As a Louisiana native, I remember how scared, frustrated and powerless we all felt watching so many people left to die during Hurricane Katrina.
A year ago, the Migrant Offshore Aid Station (MOAS) was an idea inspired by the October 20 tragedy in Lampedusa.
MOAS recently completed the first of three missions this year to help imperilled migrants at sea. By using drone technology to spot ships in distress and working closely with Italian authorities, the crew of the Phoenix offered life jackets, water, medical treatment and shelter to some of the bravest and most desperate people on the planet.
As an entrepreneur, I navigate tough logistical problems in business. As a social entrepreneur, I use the same skills applied to ‘lost’ causes to make a difference. The Phoenix is the first civilian maritime rescue vessel outfitted with top-notch remote piloted aircraft (drone) technology. Our camcopters work as extra eyes that see in the dark and never need sleep. As a result, we can spot, report and respond to distress calls before the worst happens.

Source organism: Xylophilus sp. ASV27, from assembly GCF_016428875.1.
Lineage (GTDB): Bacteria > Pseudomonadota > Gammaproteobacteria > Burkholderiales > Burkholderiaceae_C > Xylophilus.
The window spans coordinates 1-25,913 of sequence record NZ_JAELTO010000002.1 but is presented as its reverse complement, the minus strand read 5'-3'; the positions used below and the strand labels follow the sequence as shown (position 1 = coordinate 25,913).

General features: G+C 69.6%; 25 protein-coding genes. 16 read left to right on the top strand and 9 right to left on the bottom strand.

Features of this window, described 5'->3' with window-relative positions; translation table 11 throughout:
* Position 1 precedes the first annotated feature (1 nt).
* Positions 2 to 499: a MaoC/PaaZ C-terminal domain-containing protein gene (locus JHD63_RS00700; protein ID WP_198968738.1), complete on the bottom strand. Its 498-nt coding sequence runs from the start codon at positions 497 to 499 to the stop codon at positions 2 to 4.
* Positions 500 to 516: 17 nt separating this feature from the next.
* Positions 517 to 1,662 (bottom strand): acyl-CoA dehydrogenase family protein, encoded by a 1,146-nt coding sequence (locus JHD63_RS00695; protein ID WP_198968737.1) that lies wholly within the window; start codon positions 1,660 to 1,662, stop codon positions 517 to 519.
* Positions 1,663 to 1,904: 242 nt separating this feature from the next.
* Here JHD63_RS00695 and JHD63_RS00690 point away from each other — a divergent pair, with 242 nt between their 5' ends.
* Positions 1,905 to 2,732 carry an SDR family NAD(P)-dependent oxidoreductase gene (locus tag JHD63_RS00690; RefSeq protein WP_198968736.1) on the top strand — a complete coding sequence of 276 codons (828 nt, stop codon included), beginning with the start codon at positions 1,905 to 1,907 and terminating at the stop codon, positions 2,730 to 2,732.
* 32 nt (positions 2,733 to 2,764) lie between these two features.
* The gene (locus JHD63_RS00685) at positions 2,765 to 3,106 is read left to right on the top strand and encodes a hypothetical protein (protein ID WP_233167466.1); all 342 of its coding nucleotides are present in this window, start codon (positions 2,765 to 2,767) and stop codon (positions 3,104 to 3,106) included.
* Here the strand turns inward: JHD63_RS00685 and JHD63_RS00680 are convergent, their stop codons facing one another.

Our 45-metre ship has 18 crew men and women on board. It’s a tight squeeze, as the helideck takes up half the upper deck, and supplies fill every nook and cranny. When the call comes in everyone suits up and starts saving lives. The work is uncomfortable and exhausting, but everyone on board is absolutely dedicated.
Just days into the first MOAS mission, the Maritime Rescue Coordination Centre of Rome (MRCC) directed us to a rickety wooden boat in distress. Under their advisement, we took the migrants on board and administered first aid to the men, women and children. Meanwhile, we spotted an overloaded rubber dinghy. Following MRCC instructions and coordinating with an American ship, the rescue went smoothly. In all, MOAS saved 323 lives that day.
It was 30th August, the 9th anniversary of Hurricane Katrina.